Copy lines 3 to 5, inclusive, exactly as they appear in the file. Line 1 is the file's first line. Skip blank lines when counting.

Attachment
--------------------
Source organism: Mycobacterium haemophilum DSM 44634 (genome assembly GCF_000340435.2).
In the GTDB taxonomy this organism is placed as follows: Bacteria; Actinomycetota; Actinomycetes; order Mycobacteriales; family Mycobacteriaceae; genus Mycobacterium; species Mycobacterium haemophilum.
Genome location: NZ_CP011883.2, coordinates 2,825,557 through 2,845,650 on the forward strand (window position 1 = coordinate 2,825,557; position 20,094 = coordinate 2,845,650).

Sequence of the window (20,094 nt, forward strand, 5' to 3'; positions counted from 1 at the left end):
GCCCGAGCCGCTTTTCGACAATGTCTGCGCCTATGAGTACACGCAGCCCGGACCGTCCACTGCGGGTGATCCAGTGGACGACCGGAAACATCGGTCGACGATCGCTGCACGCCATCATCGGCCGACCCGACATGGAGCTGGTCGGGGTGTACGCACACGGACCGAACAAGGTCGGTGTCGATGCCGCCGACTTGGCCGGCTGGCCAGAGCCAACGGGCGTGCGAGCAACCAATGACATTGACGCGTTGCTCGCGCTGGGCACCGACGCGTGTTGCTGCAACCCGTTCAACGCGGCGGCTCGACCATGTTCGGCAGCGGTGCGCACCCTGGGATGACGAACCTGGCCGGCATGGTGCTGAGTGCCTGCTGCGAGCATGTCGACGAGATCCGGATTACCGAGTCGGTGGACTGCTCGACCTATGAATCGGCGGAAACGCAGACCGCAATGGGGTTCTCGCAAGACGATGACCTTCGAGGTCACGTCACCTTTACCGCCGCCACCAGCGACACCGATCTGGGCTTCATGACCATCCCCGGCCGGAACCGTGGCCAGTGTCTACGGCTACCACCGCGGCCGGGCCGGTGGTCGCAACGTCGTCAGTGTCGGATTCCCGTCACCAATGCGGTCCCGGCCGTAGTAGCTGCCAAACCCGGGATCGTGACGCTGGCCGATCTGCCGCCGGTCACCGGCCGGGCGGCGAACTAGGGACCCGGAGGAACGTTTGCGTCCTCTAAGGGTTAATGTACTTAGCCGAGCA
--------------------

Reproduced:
Genome location: NZ_CP011883.2, coordinates 2,825,557 through 2,845,650 on the forward strand (window position 1 = coordinate 2,825,557; position 20,094 = coordinate 2,845,650).

Sequence of the window (20,094 nt, forward strand, 5' to 3'; positions counted from 1 at the left end):
GCCCGAGCCGCTTTTCGACAATGTCTGCGCCTATGAGTACACGCAGCCCGGACCGTCCACTGCGGGTGATCCAGTGGACGACCGGAAACATCGGTCGACGATCGCTGCACGCCATCATCGGCCGACCCGACATGGAGCTGGTCGGGGTGTACGCACACGGACCGAACAAGGTCGGTGTCGATGCCGCCGACTTGGCCGGCTGGCCAGAGCCAACGGGCGTGCGAGCAACCAATGACATTGACGCGTTGCTCGCGCTGGGCACCGACGCGTGTTGCTGCAACCCGTTCAACGCGGCGGCTCGACCATGTTCGGCAGCGGTGCGCACCCTGGGATGACGAACCTGGCCGGCATGGTGCTGAGTGCCTGCTGCGAGCATGTCGACGAGATCCGGATTACCGAGTCGGTGGACTGCTCGACCTATGAATCGGCGGAAACGCAGACCGCAATGGGGTTCTCGCAAGACGATGACCTTCGAGGTCACGTCACCTTTACCGCCGCCACCAGCGACACCGATCTGGGCTTCATGACCATCCCCGGCCGGAACCGTGGCCAGTGTCTACGGCTACCACCGCGGCCGGGCCGGTGGTCGCAACGTCGTCAGTGTCGGATTCCCGTCACCAATGCGGTCCCGGCCGTAGTAGCTGCCAAACCCGGGATCGTGACGCTGGCCGATCTGCCGCCGGTCACCGGCCGGGCGGCGAACTAGGGACCCGGAGGAACGTTTGCGTCCTCTAAGGGTTAATGTACTTAGCCGAGCA